400 years ago, in August 1619, the first ship with slaves destined for the United States
arrived in what was then the colony of Virginia. But the cruel history of the trans-Atlantic slave trade begins much earlier and goes on much longer – an astonishing 350 years.In fact, many slaves lived in the English colonies in North America before that date.
They came to the present-day U.S. via Spanish and Portuguese colonies, where slaves arrived as early as 1501, or were transferred as bounty from Spanish or Portuguese ships.
The United States are heavily associated with slavery and the capture and forceful relocation of Africans. Close to 400,000 slaves were forced to work in the American South, while close to 5 million were shipped off to the Caribbean and another 4.7 million to present-day Brazil.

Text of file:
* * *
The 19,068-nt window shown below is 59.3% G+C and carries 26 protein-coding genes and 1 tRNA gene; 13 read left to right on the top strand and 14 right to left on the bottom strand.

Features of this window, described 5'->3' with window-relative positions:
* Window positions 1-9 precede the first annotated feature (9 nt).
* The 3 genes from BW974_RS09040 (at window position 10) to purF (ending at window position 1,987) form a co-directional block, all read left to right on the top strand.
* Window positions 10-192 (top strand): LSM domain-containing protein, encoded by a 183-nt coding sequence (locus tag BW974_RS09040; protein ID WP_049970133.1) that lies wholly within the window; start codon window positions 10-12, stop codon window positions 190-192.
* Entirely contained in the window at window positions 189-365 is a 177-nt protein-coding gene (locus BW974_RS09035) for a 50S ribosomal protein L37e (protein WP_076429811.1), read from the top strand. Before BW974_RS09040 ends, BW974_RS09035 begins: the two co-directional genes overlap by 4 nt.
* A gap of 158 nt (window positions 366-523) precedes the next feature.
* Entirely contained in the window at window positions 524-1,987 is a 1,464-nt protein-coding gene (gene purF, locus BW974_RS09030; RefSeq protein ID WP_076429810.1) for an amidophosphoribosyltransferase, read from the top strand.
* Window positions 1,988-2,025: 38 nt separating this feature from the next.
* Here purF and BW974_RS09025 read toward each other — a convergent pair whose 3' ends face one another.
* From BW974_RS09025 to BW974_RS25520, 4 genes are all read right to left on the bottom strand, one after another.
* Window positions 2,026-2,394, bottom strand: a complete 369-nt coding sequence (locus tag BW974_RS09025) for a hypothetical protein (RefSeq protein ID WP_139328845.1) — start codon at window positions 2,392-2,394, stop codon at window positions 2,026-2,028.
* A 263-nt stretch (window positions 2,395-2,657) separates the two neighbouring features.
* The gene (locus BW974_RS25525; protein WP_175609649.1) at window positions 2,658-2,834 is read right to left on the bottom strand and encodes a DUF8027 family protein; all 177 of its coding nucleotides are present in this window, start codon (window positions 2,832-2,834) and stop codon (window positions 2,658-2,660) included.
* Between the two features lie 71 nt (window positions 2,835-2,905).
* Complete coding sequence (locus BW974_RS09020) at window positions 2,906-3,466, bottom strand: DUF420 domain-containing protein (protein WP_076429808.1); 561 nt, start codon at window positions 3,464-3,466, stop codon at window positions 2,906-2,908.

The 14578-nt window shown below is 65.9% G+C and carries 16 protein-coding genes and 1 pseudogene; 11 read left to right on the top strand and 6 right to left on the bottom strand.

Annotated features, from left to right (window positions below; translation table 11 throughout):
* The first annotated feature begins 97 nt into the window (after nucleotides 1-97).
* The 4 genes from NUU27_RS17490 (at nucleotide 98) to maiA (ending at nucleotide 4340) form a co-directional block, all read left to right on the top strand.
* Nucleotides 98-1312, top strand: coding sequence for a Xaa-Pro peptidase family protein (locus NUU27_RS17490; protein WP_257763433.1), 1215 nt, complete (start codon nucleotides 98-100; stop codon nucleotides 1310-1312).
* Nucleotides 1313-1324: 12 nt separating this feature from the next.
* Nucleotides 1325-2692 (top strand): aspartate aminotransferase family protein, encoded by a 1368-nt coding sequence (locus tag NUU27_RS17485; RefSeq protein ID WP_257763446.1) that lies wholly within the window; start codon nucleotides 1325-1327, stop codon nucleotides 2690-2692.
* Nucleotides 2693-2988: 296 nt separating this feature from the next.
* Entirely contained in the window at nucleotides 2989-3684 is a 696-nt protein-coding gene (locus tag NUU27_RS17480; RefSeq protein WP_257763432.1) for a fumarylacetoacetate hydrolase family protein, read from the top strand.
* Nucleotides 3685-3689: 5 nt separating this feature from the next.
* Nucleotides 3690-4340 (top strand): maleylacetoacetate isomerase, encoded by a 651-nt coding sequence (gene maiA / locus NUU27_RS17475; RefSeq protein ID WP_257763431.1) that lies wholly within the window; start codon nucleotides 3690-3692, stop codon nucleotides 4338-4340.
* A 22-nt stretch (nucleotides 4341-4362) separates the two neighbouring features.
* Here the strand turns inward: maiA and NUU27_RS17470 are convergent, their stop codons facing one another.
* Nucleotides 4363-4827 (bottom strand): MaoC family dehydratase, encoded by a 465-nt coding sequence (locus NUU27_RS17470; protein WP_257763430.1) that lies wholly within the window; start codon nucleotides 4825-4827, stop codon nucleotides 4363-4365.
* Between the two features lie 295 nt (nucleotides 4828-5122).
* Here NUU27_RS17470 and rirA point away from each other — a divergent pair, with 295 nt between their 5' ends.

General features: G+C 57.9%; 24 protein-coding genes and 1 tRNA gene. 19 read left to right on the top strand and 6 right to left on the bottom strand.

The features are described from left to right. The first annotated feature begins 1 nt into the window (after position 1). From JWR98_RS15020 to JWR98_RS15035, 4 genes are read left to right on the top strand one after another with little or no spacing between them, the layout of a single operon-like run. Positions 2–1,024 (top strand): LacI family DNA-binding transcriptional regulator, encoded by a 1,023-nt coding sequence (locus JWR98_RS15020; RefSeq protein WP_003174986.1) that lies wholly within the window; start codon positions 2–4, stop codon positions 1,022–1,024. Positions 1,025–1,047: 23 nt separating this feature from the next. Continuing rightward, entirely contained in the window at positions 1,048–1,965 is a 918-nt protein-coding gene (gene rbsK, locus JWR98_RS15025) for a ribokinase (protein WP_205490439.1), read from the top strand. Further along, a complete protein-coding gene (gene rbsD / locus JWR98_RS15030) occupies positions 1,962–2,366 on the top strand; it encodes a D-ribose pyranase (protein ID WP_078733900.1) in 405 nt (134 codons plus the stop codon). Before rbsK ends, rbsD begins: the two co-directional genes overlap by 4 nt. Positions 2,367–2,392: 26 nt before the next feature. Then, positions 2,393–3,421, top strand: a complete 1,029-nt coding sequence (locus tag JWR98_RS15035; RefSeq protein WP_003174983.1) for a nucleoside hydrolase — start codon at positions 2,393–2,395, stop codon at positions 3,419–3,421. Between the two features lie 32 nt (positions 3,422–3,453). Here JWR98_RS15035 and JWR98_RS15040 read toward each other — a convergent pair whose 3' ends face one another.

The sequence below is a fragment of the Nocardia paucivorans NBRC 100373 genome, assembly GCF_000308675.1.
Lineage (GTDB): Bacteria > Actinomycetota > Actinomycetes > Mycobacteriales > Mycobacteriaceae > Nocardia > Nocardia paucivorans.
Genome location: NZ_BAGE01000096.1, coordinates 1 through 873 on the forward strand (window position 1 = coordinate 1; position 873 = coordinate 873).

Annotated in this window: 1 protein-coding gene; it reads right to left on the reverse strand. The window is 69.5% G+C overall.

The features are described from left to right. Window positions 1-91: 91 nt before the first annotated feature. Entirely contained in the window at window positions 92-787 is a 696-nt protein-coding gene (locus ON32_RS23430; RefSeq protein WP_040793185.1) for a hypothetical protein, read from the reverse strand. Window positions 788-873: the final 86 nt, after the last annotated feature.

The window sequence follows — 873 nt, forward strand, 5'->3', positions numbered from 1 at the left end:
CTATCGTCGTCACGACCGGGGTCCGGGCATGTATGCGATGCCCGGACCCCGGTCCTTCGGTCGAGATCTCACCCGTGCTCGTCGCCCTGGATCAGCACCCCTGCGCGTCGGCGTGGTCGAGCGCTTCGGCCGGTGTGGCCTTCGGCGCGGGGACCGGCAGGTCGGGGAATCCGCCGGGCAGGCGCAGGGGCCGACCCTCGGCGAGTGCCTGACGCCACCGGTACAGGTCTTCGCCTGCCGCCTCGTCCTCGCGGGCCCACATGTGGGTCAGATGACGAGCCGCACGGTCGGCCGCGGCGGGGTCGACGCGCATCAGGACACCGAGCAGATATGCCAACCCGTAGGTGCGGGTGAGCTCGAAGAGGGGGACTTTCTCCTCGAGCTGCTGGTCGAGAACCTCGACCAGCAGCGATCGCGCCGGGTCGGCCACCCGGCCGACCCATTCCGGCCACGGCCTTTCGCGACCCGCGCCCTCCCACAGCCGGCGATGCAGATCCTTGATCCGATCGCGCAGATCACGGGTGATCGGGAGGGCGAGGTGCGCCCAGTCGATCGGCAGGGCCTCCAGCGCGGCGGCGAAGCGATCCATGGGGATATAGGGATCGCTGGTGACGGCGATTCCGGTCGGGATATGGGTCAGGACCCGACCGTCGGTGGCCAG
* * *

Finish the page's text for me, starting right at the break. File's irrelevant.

Around 40 percent of Africans uprooted in slavery are believed to come from Angola in Southern Africa, with another 30 percent who came from the Bay of Benin in West Africa.The numbers taken from database project SlaveVoyages.org
indicate the number of Africans embarking. Many more died on the way because of lack of food and water and squalid conditions aboard the slave ships. Many others were uprooted in the trans-Saharan, the red sea and the Indian slave trade, which partly predated the trans-Atlantic slave trade. It is estimated that close to 20 million people were forced to leave the African continent as slaves.
By 1800, this had decimated the African population to half the size it would have been had slavery not occurred.